Did you know that… ? Whale sharks
It’s about the size of a whale, but it’s not whale. Similar to a shark, but it’s not a shark. His nicknames include the “Domino Pez,” “The Lady Fish,” “The Gentle Giant” is even venerated as a God in the Vincentian religion where they refer to him as “Ca Ong” (Lord Fish).
It inhabits the warm oceans, near the tropics. They are considered pelagic fish and come down to a depth of 700 meters although they are commonly observed in coastal areas and shallow.
They usually live in solitude but they also form large groups of up to 800 individuals to feed in areas with high concentration of food, for example, on Holbox Island, north of the Yucatan Peninsula.
The whale shark has a flattened and elongated body. Huge fins help you navigate the water. Despite having a hydrodynamic body, it goes slowly moving its body from side to side, like a fish, making its speed is about 5 kms per hour. Slow enough to swim near side for a good time!
Although there have been stories and legends about sightings of 24-meter long and 43-ton whale sharks, the official record is recorded on 11 November 1947 near Pakistan measuring 12 meters in length and weighing more than 21 tons.
It is called the “Giant Giant” because despite its large size and shark form, its diet is mainly based on phytoplankton, macro algae, krill and sometimes also small crustaceans such as crabs and squid.
Although it has a few small teeth, these are not involved in the feeding process. To digest plankton and other micro foods this huge fish simply sucks hundreds of gallons of water that seep through a “gill comb” catching food there. It uses its nose to find concentrations of fish or plankton and does not need to swim to suck water but uses a pumping system, so that it can be found in vertical position moving from top to bottom to ingest its food.
The shark and the man
Whale shark is not a danger to the human being, in fact it is an important example of coexistence with the man. This animal is observed very often by divers and swimmers in Honduras, Maldives, Galapagos, Ecuador, Thailand, the Philippines, Mexico and many more places. It has become a focal point of the eco-tourism industry, helping to generate awareness and action towards the care and protection of the environment.
Here in Mexico we are fortunate to receive each year this majestic fish on both coasts of the country. On the Mexican Pacific coast they are practically all the year, where they are frequently found on the outskirts of the bay of La Paz, Baja California Sur. In the Caribbean we find them in the Island of Holbox, to the northeast of the state of Quintana Roo between the months of May and September. Can´t wait!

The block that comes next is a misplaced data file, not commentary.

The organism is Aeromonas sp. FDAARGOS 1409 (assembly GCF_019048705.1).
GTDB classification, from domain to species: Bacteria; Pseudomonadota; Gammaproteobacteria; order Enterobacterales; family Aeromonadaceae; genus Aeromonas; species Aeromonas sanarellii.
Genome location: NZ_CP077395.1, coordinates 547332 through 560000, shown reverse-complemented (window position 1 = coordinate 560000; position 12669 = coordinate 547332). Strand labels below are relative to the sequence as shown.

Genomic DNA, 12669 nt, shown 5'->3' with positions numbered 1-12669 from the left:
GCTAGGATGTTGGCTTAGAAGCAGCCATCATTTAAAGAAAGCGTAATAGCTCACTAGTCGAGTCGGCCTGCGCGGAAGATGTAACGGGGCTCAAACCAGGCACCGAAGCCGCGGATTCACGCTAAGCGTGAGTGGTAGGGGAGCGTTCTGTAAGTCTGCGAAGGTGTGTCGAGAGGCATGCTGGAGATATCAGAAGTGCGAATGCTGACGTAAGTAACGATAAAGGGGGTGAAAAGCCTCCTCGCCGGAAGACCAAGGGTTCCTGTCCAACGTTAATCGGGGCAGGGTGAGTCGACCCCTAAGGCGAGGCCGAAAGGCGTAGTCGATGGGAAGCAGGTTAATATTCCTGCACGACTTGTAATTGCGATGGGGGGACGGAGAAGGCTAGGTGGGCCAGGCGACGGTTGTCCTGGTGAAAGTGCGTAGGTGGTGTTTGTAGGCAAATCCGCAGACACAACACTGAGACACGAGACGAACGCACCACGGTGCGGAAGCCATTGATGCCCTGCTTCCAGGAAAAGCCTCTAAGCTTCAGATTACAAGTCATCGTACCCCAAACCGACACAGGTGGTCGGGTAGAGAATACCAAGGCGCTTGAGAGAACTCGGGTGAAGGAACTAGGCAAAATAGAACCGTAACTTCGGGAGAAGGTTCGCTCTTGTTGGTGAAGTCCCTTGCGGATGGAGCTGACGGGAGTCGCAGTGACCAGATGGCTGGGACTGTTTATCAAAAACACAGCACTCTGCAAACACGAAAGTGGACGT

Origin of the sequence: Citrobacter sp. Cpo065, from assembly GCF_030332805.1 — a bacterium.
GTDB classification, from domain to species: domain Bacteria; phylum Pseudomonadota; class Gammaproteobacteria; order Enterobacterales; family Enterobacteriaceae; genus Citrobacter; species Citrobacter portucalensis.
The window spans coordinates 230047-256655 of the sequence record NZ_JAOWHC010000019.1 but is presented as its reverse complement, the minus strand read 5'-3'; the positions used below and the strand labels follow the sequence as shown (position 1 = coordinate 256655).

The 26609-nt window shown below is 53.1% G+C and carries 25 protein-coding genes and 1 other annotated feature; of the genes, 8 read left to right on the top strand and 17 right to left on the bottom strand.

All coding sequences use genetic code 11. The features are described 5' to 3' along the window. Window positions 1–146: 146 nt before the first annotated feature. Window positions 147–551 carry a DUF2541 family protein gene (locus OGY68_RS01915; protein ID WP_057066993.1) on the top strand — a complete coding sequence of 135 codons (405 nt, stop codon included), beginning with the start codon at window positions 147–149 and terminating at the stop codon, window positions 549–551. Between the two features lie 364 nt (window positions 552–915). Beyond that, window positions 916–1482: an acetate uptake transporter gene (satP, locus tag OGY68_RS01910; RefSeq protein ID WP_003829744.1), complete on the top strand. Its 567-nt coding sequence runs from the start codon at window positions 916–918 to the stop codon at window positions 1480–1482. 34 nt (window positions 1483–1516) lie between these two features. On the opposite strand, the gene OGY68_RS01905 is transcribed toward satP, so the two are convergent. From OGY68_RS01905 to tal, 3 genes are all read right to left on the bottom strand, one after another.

Their reproductive habits have not been investigated thoroughly, but they are known to be ovoviviparous animals. This means that the female keeps the eggs in her belly until they break and then the live, energy-filled offspring of the belly come out, as with most shark species. In June of 1996 a female with 300 eggs in the belly was registered. The largest number of offspring ever recorded in a Whale Shark!
When the Shark is born it is between 40 and 60 centimeters in length. Although little is known about the growth rate, they are believed to reach sexual maturity at 30 years, with about 9 meters and that they live up to 100 years!
State of conservation
Very little is known of its population, reason why it is considered by the IUCN like a species in danger of extinction. All fishing, selling, importing and exporting for commercial purposes is prohibited and penalized. In Taiwan, this law has been applied since 2007, where approximately 100 copies were killed annually.
The Whale Shark is a sacred animal and we are hardly realizing it as a society. It is important to promote the care of the same and its natural habitat through safe, controlled, recorded sighting practices and taking conscious measures and in harmony with the environment.
I invite you all to come to the Yucatan Peninsula, to the State of Quintana Roo to appreciate this Great Guardian of the Mexican Caribbean and thus to have a broader view of our role as active participants in social change for the Care of our seas.
Click the following link if you want to know more about the tour to swim with whale sharks in Mexico.
By Juan de Garay